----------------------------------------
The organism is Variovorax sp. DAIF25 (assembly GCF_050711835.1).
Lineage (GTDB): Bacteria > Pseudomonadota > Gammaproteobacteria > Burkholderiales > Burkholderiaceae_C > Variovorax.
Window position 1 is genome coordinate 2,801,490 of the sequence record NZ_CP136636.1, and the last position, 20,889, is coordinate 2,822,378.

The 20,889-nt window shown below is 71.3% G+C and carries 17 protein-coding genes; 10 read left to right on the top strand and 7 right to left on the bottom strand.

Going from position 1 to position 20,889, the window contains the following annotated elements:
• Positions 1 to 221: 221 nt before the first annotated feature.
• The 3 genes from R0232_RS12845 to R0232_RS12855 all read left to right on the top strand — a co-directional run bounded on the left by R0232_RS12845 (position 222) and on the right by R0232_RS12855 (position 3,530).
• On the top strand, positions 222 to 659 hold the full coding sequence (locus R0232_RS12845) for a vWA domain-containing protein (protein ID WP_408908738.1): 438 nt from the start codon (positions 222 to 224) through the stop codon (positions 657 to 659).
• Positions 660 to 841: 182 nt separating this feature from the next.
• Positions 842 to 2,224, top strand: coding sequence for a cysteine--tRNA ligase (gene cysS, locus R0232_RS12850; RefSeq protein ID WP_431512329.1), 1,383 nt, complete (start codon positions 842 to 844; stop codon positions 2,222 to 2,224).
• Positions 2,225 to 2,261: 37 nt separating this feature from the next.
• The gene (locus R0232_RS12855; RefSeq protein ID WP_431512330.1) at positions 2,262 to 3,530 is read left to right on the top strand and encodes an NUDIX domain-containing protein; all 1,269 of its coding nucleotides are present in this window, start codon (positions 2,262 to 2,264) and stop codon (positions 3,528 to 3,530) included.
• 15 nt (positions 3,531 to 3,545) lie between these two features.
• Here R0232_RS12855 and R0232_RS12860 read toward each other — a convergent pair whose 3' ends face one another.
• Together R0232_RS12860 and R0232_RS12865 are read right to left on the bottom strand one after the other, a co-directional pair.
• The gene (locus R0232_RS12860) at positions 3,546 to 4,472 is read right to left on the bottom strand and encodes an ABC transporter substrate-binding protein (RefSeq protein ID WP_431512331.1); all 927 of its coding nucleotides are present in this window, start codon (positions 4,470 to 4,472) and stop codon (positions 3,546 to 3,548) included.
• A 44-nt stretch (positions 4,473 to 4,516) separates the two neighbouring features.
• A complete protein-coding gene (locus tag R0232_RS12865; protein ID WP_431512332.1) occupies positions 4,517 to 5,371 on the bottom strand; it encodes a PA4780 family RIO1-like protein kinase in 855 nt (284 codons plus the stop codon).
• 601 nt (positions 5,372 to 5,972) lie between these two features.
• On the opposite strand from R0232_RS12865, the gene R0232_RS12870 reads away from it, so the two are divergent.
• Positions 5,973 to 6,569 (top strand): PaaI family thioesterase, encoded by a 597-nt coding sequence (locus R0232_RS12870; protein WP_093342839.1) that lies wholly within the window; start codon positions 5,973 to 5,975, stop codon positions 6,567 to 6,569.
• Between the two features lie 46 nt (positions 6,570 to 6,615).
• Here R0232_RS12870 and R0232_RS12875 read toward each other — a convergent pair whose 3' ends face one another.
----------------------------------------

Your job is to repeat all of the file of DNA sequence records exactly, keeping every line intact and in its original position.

The organism is Variovorax sp. DAIF25 (assembly GCF_050711835.1).
Lineage (GTDB): Bacteria > Pseudomonadota > Gammaproteobacteria > Burkholderiales > Burkholderiaceae_C > Variovorax.
Window position 1 is genome coordinate 2,801,490 of the sequence record NZ_CP136636.1, and the last position, 20,889, is coordinate 2,822,378.

The 20,889-nt window shown below is 71.3% G+C and carries 17 protein-coding genes; 10 read left to right on the top strand and 7 right to left on the bottom strand.

Going from position 1 to position 20,889, the window contains the following annotated elements:
• Positions 1 to 221: 221 nt before the first annotated feature.
• The 3 genes from R0232_RS12845 to R0232_RS12855 all read left to right on the top strand — a co-directional run bounded on the left by R0232_RS12845 (position 222) and on the right by R0232_RS12855 (position 3,530).
• On the top strand, positions 222 to 659 hold the full coding sequence (locus R0232_RS12845) for a vWA domain-containing protein (protein ID WP_408908738.1): 438 nt from the start codon (positions 222 to 224) through the stop codon (positions 657 to 659).
• Positions 660 to 841: 182 nt separating this feature from the next.
• Positions 842 to 2,224, top strand: coding sequence for a cysteine--tRNA ligase (gene cysS, locus R0232_RS12850; RefSeq protein ID WP_431512329.1), 1,383 nt, complete (start codon positions 842 to 844; stop codon positions 2,222 to 2,224).
• Positions 2,225 to 2,261: 37 nt separating this feature from the next.
• The gene (locus R0232_RS12855; RefSeq protein ID WP_431512330.1) at positions 2,262 to 3,530 is read left to right on the top strand and encodes an NUDIX domain-containing protein; all 1,269 of its coding nucleotides are present in this window, start codon (positions 2,262 to 2,264) and stop codon (positions 3,528 to 3,530) included.
• 15 nt (positions 3,531 to 3,545) lie between these two features.
• Here R0232_RS12855 and R0232_RS12860 read toward each other — a convergent pair whose 3' ends face one another.
• Together R0232_RS12860 and R0232_RS12865 are read right to left on the bottom strand one after the other, a co-directional pair.
• The gene (locus R0232_RS12860) at positions 3,546 to 4,472 is read right to left on the bottom strand and encodes an ABC transporter substrate-binding protein (RefSeq protein ID WP_431512331.1); all 927 of its coding nucleotides are present in this window, start codon (positions 4,470 to 4,472) and stop codon (positions 3,546 to 3,548) included.
• A 44-nt stretch (positions 4,473 to 4,516) separates the two neighbouring features.
• A complete protein-coding gene (locus tag R0232_RS12865; protein ID WP_431512332.1) occupies positions 4,517 to 5,371 on the bottom strand; it encodes a PA4780 family RIO1-like protein kinase in 855 nt (284 codons plus the stop codon).
• 601 nt (positions 5,372 to 5,972) lie between these two features.
• On the opposite strand from R0232_RS12865, the gene R0232_RS12870 reads away from it, so the two are divergent.
• Positions 5,973 to 6,569 (top strand): PaaI family thioesterase, encoded by a 597-nt coding sequence (locus R0232_RS12870; protein WP_093342839.1) that lies wholly within the window; start codon positions 5,973 to 5,975, stop codon positions 6,567 to 6,569.
• Between the two features lie 46 nt (positions 6,570 to 6,615).
• Here R0232_RS12870 and R0232_RS12875 read toward each other — a convergent pair whose 3' ends face one another.